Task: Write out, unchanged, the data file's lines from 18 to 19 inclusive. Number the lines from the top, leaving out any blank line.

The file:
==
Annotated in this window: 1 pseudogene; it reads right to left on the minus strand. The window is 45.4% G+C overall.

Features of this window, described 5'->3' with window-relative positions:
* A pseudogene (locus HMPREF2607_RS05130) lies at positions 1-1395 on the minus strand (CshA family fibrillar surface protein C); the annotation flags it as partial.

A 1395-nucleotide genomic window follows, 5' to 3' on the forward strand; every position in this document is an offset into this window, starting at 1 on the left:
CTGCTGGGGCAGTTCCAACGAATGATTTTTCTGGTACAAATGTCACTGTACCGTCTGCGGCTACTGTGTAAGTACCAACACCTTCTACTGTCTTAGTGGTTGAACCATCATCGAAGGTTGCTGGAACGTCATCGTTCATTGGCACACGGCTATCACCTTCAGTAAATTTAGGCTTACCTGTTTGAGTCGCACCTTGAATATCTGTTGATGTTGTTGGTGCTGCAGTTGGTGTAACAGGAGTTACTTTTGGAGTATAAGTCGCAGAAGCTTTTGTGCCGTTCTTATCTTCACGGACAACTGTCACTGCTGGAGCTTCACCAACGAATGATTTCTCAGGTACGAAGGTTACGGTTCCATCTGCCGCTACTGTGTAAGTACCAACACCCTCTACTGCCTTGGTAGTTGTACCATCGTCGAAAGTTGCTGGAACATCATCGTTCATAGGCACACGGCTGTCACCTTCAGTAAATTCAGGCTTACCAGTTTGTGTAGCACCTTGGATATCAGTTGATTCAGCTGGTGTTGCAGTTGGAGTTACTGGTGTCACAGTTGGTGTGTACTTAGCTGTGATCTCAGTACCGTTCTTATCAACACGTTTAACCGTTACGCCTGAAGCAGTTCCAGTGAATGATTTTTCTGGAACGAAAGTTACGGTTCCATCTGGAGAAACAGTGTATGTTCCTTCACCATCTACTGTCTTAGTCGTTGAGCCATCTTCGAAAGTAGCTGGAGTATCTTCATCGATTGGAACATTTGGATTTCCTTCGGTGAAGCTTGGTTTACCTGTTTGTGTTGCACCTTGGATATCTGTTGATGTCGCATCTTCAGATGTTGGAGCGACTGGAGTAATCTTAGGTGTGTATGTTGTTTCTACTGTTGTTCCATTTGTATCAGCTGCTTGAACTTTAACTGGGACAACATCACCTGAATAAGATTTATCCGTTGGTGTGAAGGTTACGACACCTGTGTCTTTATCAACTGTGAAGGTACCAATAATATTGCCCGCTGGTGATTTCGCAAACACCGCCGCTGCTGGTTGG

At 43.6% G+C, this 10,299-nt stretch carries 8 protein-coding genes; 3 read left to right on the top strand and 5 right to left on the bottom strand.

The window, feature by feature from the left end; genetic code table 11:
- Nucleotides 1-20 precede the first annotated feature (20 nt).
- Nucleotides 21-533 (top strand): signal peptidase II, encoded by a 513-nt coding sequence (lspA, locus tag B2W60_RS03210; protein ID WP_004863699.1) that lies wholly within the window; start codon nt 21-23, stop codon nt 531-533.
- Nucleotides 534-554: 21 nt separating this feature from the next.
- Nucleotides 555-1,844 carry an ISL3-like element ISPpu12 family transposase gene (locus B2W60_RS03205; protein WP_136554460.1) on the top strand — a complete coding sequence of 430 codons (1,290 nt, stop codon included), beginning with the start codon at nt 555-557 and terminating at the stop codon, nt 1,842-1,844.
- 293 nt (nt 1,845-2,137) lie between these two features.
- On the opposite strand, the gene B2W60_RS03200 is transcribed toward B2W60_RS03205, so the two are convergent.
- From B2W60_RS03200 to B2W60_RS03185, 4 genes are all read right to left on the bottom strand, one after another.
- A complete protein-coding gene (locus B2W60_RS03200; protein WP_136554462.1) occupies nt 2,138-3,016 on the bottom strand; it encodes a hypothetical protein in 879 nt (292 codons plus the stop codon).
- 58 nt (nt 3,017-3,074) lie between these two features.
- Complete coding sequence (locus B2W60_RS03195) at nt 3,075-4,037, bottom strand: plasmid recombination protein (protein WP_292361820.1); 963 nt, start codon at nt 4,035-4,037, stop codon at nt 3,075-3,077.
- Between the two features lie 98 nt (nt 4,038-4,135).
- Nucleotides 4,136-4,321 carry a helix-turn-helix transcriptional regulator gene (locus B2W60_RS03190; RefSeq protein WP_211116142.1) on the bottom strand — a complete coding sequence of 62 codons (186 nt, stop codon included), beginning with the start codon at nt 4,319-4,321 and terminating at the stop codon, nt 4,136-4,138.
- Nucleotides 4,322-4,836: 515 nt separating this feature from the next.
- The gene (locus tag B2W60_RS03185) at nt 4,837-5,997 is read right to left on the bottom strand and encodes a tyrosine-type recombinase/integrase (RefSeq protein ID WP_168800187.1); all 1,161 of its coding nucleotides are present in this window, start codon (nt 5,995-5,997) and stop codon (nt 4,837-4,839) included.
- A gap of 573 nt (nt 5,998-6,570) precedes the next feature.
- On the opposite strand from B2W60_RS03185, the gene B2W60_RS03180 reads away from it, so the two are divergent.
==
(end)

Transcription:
- Between the two features lie 98 nt (nt 4,038-4,135).
- Nucleotides 4,136-4,321 carry a helix-turn-helix transcriptional regulator gene (locus B2W60_RS03190; RefSeq protein WP_211116142.1) on the bottom strand — a complete coding sequence of 62 codons (186 nt, stop codon included), beginning with the start codon at nt 4,319-4,321 and terminating at the stop codon, nt 4,136-4,138.